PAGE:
Prepared for the
Conference of Presidents of Major American Jewish Organizations

by the Jerusalem Center for Public Affairs
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April 7, 2004

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In-Depth Issue:

Saddam Did Have WMD Plans, Says Inspector - Brian Brady (Scotsman-UK)
    Saddam Hussein had the ability to unleash biological and chemical weapons "at short notice" on foreign nations, according to a new report by Charles Duelfer, the new director of the Iraq Survey group.
    Furthermore, there was evidence that he was plotting to expand his facilities last year, prior to the invasion of British and American troops.
    "Iraq did have facilities suitable for the production of biological and chemical agents needed for weapons. It had plans to improve and expand and even build new facilities," said the report.

Report: Saddam Flown to Qatar Prison (ITV-UK)
    Saddam Hussein has been secretly flown out of Iraq and taken to a high-security prison in Qatar in response to fears that Iraqi insurgents would try to stage a prison break-out, according to reports.

Bethlehem PA Governor's Bodyguard Was Jerusalem Bus Bomb Mastermind - Donald Macintyre (Independent-UK)
    Abdul Rahman Makdad, 28, organized the February bomb on the number 14 bus in Jerusalem and the one just a month earlier which had killed 11 people on a number 19 bus.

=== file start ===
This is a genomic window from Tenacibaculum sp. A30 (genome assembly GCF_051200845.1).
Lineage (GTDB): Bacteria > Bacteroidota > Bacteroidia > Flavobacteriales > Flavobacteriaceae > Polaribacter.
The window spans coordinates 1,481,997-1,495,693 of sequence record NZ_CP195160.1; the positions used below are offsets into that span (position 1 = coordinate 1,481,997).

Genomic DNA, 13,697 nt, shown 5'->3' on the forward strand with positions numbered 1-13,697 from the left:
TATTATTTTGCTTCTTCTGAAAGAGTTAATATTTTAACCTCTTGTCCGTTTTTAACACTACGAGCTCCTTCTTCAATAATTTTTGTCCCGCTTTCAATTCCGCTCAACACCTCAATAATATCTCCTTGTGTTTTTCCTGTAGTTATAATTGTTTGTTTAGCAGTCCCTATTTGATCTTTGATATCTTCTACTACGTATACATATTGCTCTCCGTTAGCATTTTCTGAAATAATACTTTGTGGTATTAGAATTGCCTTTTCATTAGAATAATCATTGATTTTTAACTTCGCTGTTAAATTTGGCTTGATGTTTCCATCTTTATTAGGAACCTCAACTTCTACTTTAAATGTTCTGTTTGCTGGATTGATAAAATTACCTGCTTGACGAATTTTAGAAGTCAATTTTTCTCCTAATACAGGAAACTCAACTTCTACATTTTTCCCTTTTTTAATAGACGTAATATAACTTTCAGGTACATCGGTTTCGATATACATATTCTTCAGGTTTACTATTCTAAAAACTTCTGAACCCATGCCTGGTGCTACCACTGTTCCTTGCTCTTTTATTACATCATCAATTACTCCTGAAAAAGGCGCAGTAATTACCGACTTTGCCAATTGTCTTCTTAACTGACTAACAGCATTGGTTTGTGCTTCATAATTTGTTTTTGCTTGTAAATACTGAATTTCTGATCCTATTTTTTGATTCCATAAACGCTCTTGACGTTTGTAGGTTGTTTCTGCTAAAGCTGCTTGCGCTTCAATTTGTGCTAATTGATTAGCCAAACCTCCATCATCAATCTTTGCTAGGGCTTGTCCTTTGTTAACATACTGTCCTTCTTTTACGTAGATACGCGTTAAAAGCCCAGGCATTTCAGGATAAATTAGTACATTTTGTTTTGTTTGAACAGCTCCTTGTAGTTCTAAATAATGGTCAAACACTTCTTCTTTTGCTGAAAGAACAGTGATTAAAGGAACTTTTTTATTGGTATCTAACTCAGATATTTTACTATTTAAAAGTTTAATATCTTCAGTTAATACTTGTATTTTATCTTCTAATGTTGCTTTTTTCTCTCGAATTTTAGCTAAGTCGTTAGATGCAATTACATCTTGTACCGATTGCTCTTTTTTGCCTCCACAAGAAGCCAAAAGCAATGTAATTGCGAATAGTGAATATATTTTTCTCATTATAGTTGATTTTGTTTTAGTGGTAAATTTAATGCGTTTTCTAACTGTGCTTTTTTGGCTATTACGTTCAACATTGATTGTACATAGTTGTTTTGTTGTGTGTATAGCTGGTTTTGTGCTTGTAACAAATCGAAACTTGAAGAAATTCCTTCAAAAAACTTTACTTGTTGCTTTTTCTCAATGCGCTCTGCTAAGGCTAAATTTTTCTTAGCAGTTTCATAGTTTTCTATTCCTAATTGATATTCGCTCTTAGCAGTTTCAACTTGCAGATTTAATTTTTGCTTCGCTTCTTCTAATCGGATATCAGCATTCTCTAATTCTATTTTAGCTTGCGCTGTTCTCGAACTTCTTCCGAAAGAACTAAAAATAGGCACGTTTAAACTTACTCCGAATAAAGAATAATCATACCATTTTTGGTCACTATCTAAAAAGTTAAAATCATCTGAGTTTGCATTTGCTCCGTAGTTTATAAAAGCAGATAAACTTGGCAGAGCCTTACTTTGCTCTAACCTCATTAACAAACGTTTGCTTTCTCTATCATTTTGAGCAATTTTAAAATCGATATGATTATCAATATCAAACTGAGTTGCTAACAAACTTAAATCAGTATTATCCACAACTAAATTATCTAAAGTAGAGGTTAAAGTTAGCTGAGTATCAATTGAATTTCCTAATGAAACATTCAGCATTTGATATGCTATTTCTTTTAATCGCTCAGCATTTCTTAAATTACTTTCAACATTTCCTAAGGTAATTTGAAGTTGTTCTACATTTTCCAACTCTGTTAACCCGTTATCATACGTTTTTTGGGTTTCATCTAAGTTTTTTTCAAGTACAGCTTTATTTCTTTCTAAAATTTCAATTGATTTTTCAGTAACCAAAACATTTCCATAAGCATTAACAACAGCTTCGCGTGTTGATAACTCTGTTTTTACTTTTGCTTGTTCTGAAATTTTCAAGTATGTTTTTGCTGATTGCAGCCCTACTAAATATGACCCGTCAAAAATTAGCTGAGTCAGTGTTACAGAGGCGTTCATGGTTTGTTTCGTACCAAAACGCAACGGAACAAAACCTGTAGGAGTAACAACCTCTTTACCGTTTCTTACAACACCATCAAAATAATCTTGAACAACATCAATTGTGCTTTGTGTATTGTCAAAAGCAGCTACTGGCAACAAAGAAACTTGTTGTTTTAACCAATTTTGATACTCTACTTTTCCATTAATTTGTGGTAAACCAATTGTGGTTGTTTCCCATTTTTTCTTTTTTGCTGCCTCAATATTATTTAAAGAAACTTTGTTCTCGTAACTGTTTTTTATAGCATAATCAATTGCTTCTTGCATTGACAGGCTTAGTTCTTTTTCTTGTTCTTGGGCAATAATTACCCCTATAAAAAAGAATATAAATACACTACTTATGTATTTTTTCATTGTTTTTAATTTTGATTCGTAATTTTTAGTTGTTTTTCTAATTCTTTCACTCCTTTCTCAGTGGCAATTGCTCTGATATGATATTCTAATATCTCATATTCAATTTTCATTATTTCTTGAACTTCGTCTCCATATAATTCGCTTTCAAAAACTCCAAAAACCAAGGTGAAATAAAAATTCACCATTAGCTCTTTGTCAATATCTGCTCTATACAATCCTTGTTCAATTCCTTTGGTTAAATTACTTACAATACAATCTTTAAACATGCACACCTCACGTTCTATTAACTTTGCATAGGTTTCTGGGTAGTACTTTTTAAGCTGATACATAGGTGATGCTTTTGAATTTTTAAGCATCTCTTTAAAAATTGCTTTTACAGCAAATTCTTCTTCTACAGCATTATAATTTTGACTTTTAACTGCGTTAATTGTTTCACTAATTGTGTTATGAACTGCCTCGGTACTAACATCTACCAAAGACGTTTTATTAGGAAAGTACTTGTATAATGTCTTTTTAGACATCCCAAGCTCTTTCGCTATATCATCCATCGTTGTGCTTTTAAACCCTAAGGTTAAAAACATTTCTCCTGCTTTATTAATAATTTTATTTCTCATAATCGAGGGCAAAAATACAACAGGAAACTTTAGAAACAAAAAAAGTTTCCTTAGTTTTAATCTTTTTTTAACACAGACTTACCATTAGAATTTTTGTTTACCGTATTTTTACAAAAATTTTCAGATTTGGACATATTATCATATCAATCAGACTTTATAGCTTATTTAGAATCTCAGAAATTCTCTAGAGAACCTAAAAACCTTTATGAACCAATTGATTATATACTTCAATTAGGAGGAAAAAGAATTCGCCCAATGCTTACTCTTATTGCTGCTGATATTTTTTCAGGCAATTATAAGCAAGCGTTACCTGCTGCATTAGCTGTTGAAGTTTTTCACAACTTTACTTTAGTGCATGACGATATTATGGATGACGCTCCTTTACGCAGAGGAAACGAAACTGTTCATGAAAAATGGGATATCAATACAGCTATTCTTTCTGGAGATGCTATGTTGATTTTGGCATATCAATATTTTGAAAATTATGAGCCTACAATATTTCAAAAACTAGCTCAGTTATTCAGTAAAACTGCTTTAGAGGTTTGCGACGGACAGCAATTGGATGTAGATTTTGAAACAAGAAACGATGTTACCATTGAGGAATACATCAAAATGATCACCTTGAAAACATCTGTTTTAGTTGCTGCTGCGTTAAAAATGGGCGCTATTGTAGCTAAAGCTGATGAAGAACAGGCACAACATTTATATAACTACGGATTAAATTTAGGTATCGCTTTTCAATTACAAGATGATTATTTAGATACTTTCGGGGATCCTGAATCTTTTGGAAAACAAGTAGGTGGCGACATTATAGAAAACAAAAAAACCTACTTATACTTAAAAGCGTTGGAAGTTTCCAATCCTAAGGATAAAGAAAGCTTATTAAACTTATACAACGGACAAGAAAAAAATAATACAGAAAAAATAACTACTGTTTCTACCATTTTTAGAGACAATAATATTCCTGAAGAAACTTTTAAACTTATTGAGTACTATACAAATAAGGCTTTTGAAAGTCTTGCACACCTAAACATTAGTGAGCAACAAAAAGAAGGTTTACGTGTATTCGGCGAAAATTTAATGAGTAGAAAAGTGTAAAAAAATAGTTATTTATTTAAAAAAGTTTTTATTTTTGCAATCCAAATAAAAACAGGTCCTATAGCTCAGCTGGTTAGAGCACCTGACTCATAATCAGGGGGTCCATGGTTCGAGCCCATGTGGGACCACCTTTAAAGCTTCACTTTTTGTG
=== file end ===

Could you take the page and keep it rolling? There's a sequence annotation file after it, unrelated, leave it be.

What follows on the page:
"I was responsible for the last two operations," he answered coolly. "I don't recall the numbers of the buses."
    With the establishment of the PA in the wake of the Oslo accords, Makdad came to Gaza from Libya with Fatah's Palestinian Liberation Army, and then to Jenin, where he served in the Palestinian Security Services.
    He was transferred to Bethlehem where he became a bodyguard to the PA governor, and was in that job until he was arrested.

Qa'idat al-Jihad, Iraq, and Madrid: The First Tile in the Domino Effect? - Reuven Paz (Terrorism Information Center-Center for Special Studies)
    The most detailed and explicit statement against Spain's involvement in the Iraqi issue, by elements of Qa'idat al-Jihad, appeared in December 2003, in an analysis in a 50-page book, titled Iraqi Jihad, Hopes and Risks.
    About 8 pages of the book are dedicated to Spain.
    The main motif in this analysis is how to create a change in the Spanish government that enforces the withdrawal of Spanish forces from Iraq; significant decrease of Spanish support for the U.S. by popular pressure; opposition in Italy and Poland to the presence of their troops in Iraq; and creating pressure in the UK against the alliance of their government with the Americans - a kind of domino effect, in which the starting point is Spain.

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News Resources - North America, Europe, and Asia:

  • U.S. Forces Take Heavy Losses as Violence Spreads Across Iraq
    Sunni Muslim insurgents killed about a dozen U.S. Marines in heavy fighting Tuesday in Ramadi. Troops from the U.S. and several allied countries also came under fire from militiamen loyal to Muqtada Sadr, a militant Shiite Muslim cleric. (Washington Post)
        See also U.S. to Move Slowly Against Sadr
    American officials are seeking for now to enlist other Shiite clerics in a plan to marginalize Sadr, the most vociferously anti-American figure among Iraqi Shiite leaders, and to diminish his backing among Shiites. They said they hoped that Iraqi police officers or troops would ultimately arrest him. (New York Times)
        See also No Wide Shiite Rally to Sadr's Forces (Christian Science Monitor)
  • Jewish School Firebombed in Montreal